Ottawa fighting First Nations groups over compensation for child welfare discrimination
Assembly of First Nations argues history of discrimination requires "creative measures" to prevent repeat
The federal government is battling First Nations organizations before the Canadian Human Rights Tribunal to avoid compensating First Nations children who went through the on-reserve child welfare system.
The tribunal ruled in 2016 that Ottawa discriminated against First Nations children by underfunding on-reserve child welfare services.
The First Nations Child and Family Caring Society and the Assembly of First Nations (AFN) argued Ottawa owes compensation to every First Nations child that was affected by the system.
The tribunal can award up to $40,000 in compensation to a victim of systemic discrimination — $20,000 per victim of discrimination plus $20,000 if the discrimination was wilful and reckless.
However, Justice Canada lawyers, acting on behalf of Indigenous Services, argue that compensating potential victims — going back to 2006 — is outside of the scope of the case, which was triggered by a human rights complaint filed by the Caring Society with the support of the AFN.
"Remedies must be responsive to the nature of the complaint made, and the discrimination found," according to Ottawa's submission filed with the tribunal on Tuesday.
"That means addressing the systemic problems identified and not awarding monetary compensation to individuals."
Ottawa argued in its submissions that the AFN and the Caring Society were public interest organizations and not "victims of the discrimination" and did not meet the standard for compensation.
"Underfunding did not cause specific children to be removed from their homes; additional funding would not necessarily have enabled them to stay," said Ottawa's filing.
"No case law supports the argument that compensation to individuals can be payable in claims of systemic discrimination without at least one representative individual complainant."
Ottawa does not want to pay for 'lost childhoods'
Ottawa also disputed that it was responsible for "wilful or reckless discrimination" arguing that such a finding would only surface if a party had failed to follow the tribunal's orders.
"There is no evidence of a consistent failure to comply with orders," said the filing.
"Canada's funding for child welfare services has consistently changed to address shifts in social work practice and the increasing cost of providing family services."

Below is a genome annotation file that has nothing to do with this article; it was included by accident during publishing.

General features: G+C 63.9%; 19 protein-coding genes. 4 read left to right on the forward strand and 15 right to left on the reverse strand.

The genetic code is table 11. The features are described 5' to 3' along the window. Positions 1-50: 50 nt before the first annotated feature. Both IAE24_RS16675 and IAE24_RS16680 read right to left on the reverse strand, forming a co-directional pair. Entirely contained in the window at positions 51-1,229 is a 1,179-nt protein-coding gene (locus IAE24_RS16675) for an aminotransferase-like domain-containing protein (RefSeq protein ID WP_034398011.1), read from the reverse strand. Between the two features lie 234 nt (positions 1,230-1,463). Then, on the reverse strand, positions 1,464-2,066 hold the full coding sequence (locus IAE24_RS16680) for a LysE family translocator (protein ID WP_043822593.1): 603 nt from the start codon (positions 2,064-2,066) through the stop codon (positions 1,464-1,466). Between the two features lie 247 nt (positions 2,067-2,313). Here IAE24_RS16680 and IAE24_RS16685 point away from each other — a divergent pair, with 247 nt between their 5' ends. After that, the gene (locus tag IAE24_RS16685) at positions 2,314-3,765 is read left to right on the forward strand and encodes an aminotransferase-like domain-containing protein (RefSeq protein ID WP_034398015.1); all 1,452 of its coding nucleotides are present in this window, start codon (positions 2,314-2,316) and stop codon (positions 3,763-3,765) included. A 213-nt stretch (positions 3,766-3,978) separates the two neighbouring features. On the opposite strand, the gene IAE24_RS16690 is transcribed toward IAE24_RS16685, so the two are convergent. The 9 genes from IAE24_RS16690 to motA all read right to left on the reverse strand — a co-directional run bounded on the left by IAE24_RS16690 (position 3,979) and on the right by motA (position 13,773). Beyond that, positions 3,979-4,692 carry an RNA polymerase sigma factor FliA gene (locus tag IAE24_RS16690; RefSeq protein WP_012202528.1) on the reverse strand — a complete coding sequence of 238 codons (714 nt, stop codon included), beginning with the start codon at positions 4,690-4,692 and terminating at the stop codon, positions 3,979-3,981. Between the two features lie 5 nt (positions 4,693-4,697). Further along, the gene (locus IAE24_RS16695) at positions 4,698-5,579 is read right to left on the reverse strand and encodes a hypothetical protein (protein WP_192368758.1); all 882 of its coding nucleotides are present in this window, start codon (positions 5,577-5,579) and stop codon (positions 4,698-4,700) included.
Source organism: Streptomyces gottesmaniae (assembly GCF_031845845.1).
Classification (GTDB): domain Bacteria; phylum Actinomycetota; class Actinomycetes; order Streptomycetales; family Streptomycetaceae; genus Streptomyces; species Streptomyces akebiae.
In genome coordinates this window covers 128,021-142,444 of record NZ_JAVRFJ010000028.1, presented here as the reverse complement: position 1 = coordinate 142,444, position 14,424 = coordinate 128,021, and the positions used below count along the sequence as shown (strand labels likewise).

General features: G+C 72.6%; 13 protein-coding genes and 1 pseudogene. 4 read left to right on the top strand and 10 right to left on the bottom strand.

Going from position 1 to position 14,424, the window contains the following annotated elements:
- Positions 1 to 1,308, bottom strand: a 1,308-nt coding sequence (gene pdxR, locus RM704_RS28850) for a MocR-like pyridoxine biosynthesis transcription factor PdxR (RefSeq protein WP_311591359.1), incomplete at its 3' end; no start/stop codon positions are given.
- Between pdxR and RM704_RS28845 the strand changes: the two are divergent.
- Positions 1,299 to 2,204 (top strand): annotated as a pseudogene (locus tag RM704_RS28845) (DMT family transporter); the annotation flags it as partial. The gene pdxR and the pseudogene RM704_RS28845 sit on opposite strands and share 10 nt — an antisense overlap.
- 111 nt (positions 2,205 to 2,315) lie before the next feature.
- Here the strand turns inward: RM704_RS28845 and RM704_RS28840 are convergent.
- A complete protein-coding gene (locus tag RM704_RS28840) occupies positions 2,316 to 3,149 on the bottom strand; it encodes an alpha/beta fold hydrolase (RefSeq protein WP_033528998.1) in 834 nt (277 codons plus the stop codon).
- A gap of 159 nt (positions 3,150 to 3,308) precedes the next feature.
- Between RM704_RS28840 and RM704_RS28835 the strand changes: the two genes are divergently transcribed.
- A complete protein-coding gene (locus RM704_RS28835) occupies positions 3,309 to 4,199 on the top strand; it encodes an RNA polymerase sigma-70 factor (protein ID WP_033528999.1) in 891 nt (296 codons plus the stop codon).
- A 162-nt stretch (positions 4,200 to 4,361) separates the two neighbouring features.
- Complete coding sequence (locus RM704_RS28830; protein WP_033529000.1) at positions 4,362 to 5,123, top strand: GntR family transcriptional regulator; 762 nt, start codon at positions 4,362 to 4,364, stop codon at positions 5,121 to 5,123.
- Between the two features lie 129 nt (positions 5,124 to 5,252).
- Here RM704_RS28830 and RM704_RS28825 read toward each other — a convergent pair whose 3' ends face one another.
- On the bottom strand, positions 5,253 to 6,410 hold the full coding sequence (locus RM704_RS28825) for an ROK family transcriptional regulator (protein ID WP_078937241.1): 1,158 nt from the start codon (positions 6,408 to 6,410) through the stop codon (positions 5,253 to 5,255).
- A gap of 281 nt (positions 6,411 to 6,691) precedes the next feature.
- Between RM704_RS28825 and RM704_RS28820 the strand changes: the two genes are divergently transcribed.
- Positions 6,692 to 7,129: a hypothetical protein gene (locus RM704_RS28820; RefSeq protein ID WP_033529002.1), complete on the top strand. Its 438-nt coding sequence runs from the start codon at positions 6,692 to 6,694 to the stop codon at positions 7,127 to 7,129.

Cindy Blackstock, who heads the Caring Society, said the tribunal has issued seven compliance orders against Ottawa— which Ottawa argues were meant to simply "provide additional guidance."
Blackstock said she was "stunned" that Ottawa now claims it has never failed to follow the tribunal orders in the case.
"In 2016 the Canadian Human Rights Tribunal found Canada to be discriminating against another generation of First Nations children in ways that incentivized their removal from their families and were ordered to stop," said Blackstock.
"They did not stop and multiple non-compliance orders followed. Now Canada does not want to pay the children anything for their lost childhoods."
The Caring Society and the AFN have suggested two different models for compensation.
The Caring Society wants to see the compensation money put into an independent trust fund for families and children impacted by the child welfare system, while the AFN is seeking to have the money go directly to individuals and their families.
While the AFN did not respond to a request for comment, its April 4 submission states the nature of the systemic discrimination specific to First Nations people required "creative measures" to ensure it doesn't happen again.
"The systemic discrimination is also rooted in the respondent's attitudes, prejudices, mind sets and habits against First Nations people which it has acquired, fostered and maintained over generations," said the AFN's filing.
Indigenous Services Minister Seamus O'Regan's office issued a statement late Wednesday saying the minister would rather negotiate than litigate. The statement said that the issue of compensation was "an important one to acknowledge that there has been discrimination" and that the focus would be on continued, respectful dialogue.
"Finding a new way forward to resolve litigation in a compassionate, respectful and fair manner is critical to advance a renewed relationship," said the statement.
"The systemic issues raised at the Canadian Human Rights Tribunal require systemic solutions."
O'Regan is responsible for the Indigenous child welfare file.
The Caring Society, with the support of the AFN, also wants compensation to include capital investment for small First Nations child welfare agencies and increased funding to those same agencies to the level they should have received if not for Ottawa's systemic discrimination.
Ottawa also tabled an Indigenous child welfare bill earlier this year which would force provinces and territories to follow specific guidelines whenever Indigenous children enter the child welfare system.
The bill also creates the legal framework for Indigenous groups to create their own child welfare systems in partnership with provinces or on their own.
In filings with the tribunal, Ottawa says investment has grown to about $1.2 billion for First Nations child welfare services between 2016 and 2018. In its 2018-2019 budget, Ottawa committed to spend $1.4 billion over six years for First Nations child welfare services, according to the filing.
A $3.05 billion class action lawsuit was filed in Federal Court against Ottawa this past March for discriminating against First Nation children by underfunding on-reserve child welfare services.